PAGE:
Never has anyone said the immortal words “fifth time’s a charm” but the latest edition of everyone’s favourite “average Joe”, put-upon cop in extraordinary circumstances (better known as Die Hard) tries to convince you of that with further toning down of violence and walking away from it’s original concept. Does this make it a success? Absolutely not!
Sent to meet his tearaway son Jack (Jai Courtney, Jack Reacher) after being put on trial in Moscow, John McClane (Bruce Willis, Looper) travels to Mother Russia to bond after years of no communication. However, Jack is secretly part of the CIA charged with getting former disgraced billionaire Yuri Komarov (Sebastian Koch, Unknown) out of the country, as he has information on a dodgy politician. Unjarred by this revelation, the aging McClane teams up with his son to prevent the information falling into the wrong hands.
Slipping back into the same role for the fifth time can get tiresome for any actor and Willis shows it here. He doesn’t wander into ‘lazy Bruce’ territory which he can be accused of, being on autopilot in Looper and Red, but he can definitely do better. There is an uninterested aura floating around him the entire runtime and it reflects back on audience attention through to the credits. To be fair, he’s hardly saddled with an interesting situation or any decent one-liners and commentary that we want from McClane but he doesn’t attempt to make the best of a bad situation either.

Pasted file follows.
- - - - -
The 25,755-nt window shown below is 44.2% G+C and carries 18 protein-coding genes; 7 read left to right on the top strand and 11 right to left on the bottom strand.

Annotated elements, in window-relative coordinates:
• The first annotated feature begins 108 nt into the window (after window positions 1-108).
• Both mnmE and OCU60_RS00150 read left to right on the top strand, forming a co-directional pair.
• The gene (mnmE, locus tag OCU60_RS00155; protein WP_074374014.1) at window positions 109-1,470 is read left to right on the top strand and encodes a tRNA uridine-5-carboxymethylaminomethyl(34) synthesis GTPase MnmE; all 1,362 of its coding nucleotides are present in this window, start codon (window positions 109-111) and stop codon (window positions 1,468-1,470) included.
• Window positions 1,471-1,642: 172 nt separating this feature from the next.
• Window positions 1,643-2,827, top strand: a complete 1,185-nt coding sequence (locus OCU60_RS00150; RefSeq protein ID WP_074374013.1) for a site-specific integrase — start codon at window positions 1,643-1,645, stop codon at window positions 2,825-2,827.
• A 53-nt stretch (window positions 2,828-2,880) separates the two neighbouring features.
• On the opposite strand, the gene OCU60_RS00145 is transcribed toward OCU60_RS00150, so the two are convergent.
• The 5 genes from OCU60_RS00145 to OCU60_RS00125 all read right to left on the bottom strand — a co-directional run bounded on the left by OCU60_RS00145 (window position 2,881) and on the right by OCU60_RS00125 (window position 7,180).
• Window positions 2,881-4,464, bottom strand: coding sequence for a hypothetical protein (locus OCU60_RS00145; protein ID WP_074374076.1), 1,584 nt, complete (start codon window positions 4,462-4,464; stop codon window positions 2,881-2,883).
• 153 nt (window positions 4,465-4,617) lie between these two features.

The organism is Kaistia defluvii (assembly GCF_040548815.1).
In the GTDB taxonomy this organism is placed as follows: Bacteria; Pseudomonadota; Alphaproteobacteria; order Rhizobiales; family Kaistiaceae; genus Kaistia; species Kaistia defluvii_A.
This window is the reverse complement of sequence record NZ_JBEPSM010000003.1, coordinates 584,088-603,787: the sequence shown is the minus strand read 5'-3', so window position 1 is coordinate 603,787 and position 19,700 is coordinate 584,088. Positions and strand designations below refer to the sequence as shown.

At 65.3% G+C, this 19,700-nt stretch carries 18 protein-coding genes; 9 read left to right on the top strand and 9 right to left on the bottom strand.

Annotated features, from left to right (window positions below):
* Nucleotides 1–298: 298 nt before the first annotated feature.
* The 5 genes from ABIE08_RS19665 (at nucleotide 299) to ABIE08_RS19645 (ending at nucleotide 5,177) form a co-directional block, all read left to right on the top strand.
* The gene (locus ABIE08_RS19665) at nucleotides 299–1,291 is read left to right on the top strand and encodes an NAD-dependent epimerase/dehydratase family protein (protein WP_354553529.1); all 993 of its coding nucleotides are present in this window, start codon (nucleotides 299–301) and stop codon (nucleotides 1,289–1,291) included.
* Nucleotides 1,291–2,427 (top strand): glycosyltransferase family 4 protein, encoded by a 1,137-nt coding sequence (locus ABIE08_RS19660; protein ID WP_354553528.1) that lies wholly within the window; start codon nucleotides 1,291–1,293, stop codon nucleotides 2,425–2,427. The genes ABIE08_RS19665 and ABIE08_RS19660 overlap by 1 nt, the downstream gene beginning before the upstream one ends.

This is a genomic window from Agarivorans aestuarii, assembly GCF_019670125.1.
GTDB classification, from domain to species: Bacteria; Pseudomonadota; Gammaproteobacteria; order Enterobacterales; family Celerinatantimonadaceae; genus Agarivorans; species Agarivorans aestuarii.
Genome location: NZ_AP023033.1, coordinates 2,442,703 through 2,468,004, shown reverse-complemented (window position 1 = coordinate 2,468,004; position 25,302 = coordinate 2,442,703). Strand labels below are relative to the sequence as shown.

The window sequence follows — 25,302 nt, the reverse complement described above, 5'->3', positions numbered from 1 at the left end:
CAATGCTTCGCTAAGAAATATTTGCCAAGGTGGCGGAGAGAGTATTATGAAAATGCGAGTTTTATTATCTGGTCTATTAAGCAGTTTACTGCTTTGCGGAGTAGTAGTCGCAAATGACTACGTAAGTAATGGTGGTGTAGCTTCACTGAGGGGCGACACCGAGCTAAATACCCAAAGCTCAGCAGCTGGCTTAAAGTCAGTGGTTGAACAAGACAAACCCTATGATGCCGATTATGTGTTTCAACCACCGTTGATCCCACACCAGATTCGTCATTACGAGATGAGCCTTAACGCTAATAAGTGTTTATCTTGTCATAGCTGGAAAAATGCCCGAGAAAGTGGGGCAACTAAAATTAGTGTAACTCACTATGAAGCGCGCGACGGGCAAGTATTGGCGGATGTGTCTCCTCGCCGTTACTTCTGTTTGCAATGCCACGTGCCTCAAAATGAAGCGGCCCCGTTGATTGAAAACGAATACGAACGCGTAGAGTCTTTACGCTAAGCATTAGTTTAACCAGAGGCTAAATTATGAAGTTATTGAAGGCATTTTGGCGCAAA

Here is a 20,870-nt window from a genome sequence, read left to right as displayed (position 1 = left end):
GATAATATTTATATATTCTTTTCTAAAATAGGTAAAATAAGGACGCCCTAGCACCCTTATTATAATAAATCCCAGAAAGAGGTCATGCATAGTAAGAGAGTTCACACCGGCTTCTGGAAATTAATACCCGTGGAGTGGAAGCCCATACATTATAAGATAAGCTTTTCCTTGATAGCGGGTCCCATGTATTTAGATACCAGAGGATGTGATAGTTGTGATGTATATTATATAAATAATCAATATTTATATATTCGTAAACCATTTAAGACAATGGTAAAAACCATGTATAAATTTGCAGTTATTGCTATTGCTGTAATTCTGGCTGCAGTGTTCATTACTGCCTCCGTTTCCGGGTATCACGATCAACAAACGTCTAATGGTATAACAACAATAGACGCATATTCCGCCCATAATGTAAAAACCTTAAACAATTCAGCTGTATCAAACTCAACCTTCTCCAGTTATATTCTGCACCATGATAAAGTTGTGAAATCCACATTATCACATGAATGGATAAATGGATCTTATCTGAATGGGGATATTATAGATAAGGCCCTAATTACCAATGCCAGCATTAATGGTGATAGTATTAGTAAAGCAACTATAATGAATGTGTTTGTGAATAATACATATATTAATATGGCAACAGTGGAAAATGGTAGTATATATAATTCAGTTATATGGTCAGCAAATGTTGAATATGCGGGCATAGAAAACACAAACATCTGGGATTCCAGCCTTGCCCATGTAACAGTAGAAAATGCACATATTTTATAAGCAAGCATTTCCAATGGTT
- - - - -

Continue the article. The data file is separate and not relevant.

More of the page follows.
The simply unbelievable Jack (played by Courtney) damages any previous realism the series had. A new sidekick every sequel is never a good thing but when it’s a typical macho “I hate my dad!” type who is musclebound and boring, it crashes Die Hard into new realms of poorness. It says something when McClane’s son is worse than Justin Long. Koch as dodgy Komarov has an okay amount of charisma for a villain but it’s nothing that could save this movie.
But the bunk acting and cast is the least of A Good Day’s problems. Director John Moore has an okay action film resume (including Behind Enemy Lines, Flight Of The Phoenix and Max Payne) so you can understand why he was tapped to wheel out a fifth Die Hard but he’s managed to take a film with a $90 million budget and make it look absolutely terrible. Of course, filming in the various Eastern Europe locations doesn’t make it look extravagant, but even the various bits of CGI look crap, and it could have easily looked better.
Even the fight sequences look bad. There is an attempt to modernise the fighting into our old friend fluster-vision, but it’s shot by someone who doesn’t have a clue how to do it right… i.e. Moore. As much as I hate the confusing, hard to tell action scenes films like The Bourne Identity brought to us, to see it done in near slow-mo, with awkward angles makes it look like a parody. Some of the action sequences were decent; the slide down the construction tube was pretty neat (if unoriginal), some of the Garden ring-road car chases round Moscow were pepped up by innovative crashes and driving and the appearance of any “killdozer” is always a plus.